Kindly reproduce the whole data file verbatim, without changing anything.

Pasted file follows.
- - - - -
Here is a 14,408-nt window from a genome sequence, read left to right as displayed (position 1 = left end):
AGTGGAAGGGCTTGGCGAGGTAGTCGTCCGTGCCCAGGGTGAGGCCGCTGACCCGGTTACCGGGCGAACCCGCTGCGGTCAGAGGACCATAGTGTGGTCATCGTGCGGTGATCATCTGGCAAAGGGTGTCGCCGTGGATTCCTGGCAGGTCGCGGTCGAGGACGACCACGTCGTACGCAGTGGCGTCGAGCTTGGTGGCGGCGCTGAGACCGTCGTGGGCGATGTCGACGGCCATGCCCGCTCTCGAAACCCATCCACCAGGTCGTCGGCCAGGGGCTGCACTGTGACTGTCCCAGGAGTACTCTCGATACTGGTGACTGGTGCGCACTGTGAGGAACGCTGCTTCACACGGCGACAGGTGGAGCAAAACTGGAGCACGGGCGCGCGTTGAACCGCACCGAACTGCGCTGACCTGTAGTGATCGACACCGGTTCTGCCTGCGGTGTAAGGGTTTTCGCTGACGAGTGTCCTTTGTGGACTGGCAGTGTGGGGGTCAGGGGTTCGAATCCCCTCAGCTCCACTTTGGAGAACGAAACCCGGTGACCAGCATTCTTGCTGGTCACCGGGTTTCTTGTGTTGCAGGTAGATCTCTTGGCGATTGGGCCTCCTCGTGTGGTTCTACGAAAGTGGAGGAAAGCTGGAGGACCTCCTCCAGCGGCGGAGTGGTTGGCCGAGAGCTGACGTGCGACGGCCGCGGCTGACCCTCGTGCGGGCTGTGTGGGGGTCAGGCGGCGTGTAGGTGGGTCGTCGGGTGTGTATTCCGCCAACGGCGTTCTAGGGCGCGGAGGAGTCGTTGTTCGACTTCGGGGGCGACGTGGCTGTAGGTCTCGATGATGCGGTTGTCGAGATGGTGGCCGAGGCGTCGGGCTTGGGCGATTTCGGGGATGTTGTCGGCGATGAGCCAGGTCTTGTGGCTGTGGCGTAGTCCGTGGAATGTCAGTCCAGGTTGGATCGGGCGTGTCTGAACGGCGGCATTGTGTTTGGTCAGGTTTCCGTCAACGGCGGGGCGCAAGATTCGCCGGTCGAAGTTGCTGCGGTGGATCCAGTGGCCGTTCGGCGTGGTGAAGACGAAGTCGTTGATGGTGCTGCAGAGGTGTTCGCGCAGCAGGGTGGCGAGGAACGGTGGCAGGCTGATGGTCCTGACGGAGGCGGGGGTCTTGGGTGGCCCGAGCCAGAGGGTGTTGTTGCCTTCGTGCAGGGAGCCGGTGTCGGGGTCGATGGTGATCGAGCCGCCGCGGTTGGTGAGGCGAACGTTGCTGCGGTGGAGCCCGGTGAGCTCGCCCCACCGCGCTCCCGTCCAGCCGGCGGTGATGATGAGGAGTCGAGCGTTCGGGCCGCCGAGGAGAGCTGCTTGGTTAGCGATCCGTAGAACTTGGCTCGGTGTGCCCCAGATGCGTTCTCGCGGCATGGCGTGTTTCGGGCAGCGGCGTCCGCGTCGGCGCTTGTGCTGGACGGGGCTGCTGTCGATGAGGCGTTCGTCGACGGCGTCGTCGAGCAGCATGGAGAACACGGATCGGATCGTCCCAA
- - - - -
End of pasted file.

Here is a 14,408-nt window from a genome sequence, read left to right as displayed (position 1 = left end):
AGTGGAAGGGCTTGGCGAGGTAGTCGTCCGTGCCCAGGGTGAGGCCGCTGACCCGGTTACCGGGCGAACCCGCTGCGGTCAGAGGACCATAGTGTGGTCATCGTGCGGTGATCATCTGGCAAAGGGTGTCGCCGTGGATTCCTGGCAGGTCGCGGTCGAGGACGACCACGTCGTACGCAGTGGCGTCGAGCTTGGTGGCGGCGCTGAGACCGTCGTGGGCGATGTCGACGGCCATGCCCGCTCTCGAAACCCATCCACCAGGTCGTCGGCCAGGGGCTGCACTGTGACTGTCCCAGGAGTACTCTCGATACTGGTGACTGGTGCGCACTGTGAGGAACGCTGCTTCACACGGCGACAGGTGGAGCAAAACTGGAGCACGGGCGCGCGTTGAACCGCACCGAACTGCGCTGACCTGTAGTGATCGACACCGGTTCTGCCTGCGGTGTAAGGGTTTTCGCTGACGAGTGTCCTTTGTGGACTGGCAGTGTGGGGGTCAGGGGTTCGAATCCCCTCAGCTCCACTTTGGAGAACGAAACCCGGTGACCAGCATTCTTGCTGGTCACCGGGTTTCTTGTGTTGCAGGTAGATCTCTTGGCGATTGGGCCTCCTCGTGTGGTTCTACGAAAGTGGAGGAAAGCTGGAGGACCTCCTCCAGCGGCGGAGTGGTTGGCCGAGAGCTGACGTGCGACGGCCGCGGCTGACCCTCGTGCGGGCTGTGTGGGGGTCAGGCGGCGTGTAGGTGGGTCGTCGGGTGTGTATTCCGCCAACGGCGTTCTAGGGCGCGGAGGAGTCGTTGTTCGACTTCGGGGGCGACGTGGCTGTAGGTCTCGATGATGCGGTTGTCGAGATGGTGGCCGAGGCGTCGGGCTTGGGCGATTTCGGGGATGTTGTCGGCGATGAGCCAGGTCTTGTGGCTGTGGCGTAGTCCGTGGAATGTCAGTCCAGGTTGGATCGGGCGTGTCTGAACGGCGGCATTGTGTTTGGTCAGGTTTCCGTCAACGGCGGGGCGCAAGATTCGCCGGTCGAAGTTGCTGCGGTGGATCCAGTGGCCGTTCGGCGTGGTGAAGACGAAGTCGTTGATGGTGCTGCAGAGGTGTTCGCGCAGCAGGGTGGCGAGGAACGGTGGCAGGCTGATGGTCCTGACGGAGGCGGGGGTCTTGGGTGGCCCGAGCCAGAGGGTGTTGTTGCCTTCGTGCAGGGAGCCGGTGTCGGGGTCGATGGTGATCGAGCCGCCGCGGTTGGTGAGGCGAACGTTGCTGCGGTGGAGCCCGGTGAGCTCGCCCCACCGCGCTCCCGTCCAGCCGGCGGTGATGATGAGGAGTCGAGCGTTCGGGCCGCCGAGGAGAGCTGCTTGGTTAGCGATCCGTAGAACTTGGCTCGGTGTGCCCCAGATGCGTTCTCGCGGCATGGCGTGTTTCGGGCAGCGGCGTCCGCGTCGGCGCTTGTGCTGGACGGGGCTGCTGTCGATGAGGCGTTCGTCGACGGCGTCGTCGAGCAGCATGGAGAACACGGATCGGATCGTCCCAA